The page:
- #1

crazyog

- 50

- 0

The Problem:

An air puck of mass (m1) is tied to a string and allowed to revolve in a circle of radius (R) on a frictionless horizontal table. The other end of the string passes througth a hole in the center of the table, and a counterwieght of mass (m2) is tied to it. The suspended object remains in equilibrium while the puck on teh tabletop revolves.

What are (a) the tension in the string, (b) the radial force acting on the puck,

(c) the speed of the puck?

I believe relevant equations include

Tension=(mass)(gravity)

Centripal force= (m1)(v^2)/(r)

T= ((2*m1*m2)/(m1+m2))(g)

Ok for part a)

I understand tension would be T= m2*g for the counterweight. Is there a tension in the other part of the string? (I'm not sure if I fully understand the concept of "tension")

or would I use an equation I found it my book when I was fidning the tension of similar to the Atwood Machine problem - T= ((2*m1*m2)/(m1+m2))(g)

b) I believe this has to do with centripal force. (Is that what they mean by "radial force"?)

Is this the opposite of tension?

c)

I would set (m1)(v^2)/r=m2*g

and I get v=sqrt((m2*g*r)/(m1))

However I was thinking and I'm not sure if the bottom part would be (m1+m2)...

I attached the image in a document for a visual representation.

Any help at all would be appreciated! Thank you!!!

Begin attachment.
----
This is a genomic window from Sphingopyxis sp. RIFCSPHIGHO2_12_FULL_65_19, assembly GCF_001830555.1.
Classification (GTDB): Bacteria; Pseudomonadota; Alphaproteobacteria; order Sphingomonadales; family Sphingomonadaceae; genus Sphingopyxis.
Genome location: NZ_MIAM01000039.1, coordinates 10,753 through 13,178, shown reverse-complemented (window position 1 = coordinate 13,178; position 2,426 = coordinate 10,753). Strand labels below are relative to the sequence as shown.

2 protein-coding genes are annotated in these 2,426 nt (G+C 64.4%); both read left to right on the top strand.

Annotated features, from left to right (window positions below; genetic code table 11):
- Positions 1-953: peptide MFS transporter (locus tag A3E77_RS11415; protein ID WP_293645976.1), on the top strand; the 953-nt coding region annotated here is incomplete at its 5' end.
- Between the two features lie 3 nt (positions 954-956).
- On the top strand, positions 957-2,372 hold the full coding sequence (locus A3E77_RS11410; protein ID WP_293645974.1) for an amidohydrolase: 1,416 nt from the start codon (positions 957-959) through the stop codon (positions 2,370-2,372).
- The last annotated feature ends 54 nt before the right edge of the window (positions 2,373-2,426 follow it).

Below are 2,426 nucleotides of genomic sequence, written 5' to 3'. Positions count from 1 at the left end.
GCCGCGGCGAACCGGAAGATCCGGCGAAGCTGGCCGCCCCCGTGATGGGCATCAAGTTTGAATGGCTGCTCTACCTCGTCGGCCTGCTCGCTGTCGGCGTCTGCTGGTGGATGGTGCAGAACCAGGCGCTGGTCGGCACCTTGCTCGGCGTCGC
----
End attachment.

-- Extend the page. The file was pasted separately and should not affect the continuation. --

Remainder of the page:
An air puck of mass (m1) is tied to a string and allowed to revolve in a circle of radius (R) on a frictionless horizontal table. The other end of the string passes througth a hole in the center of the table, and a counterwieght of mass (m2) is tied to it. The suspended object remains in equilibrium while the puck on teh tabletop revolves.

What are (a) the tension in the string, (b) the radial force acting on the puck,

(c) the speed of the puck?

I believe relevant equations include

Tension=(mass)(gravity)

Centripal force= (m1)(v^2)/(r)

T= ((2*m1*m2)/(m1+m2))(g)

Ok for part a)

I understand tension would be T= m2*g for the counterweight. Is there a tension in the other part of the string? (I'm not sure if I fully understand the concept of "tension")

or would I use an equation I found it my book when I was fidning the tension of similar to the Atwood Machine problem - T= ((2*m1*m2)/(m1+m2))(g)

b) I believe this has to do with centripal force. (Is that what they mean by "radial force"?)

Is this the opposite of tension?

c)

I would set (m1)(v^2)/r=m2*g

and I get v=sqrt((m2*g*r)/(m1))

However I was thinking and I'm not sure if the bottom part would be (m1+m2)...

I attached the image in a document for a visual representation.

Any help at all would be appreciated! Thank you!!!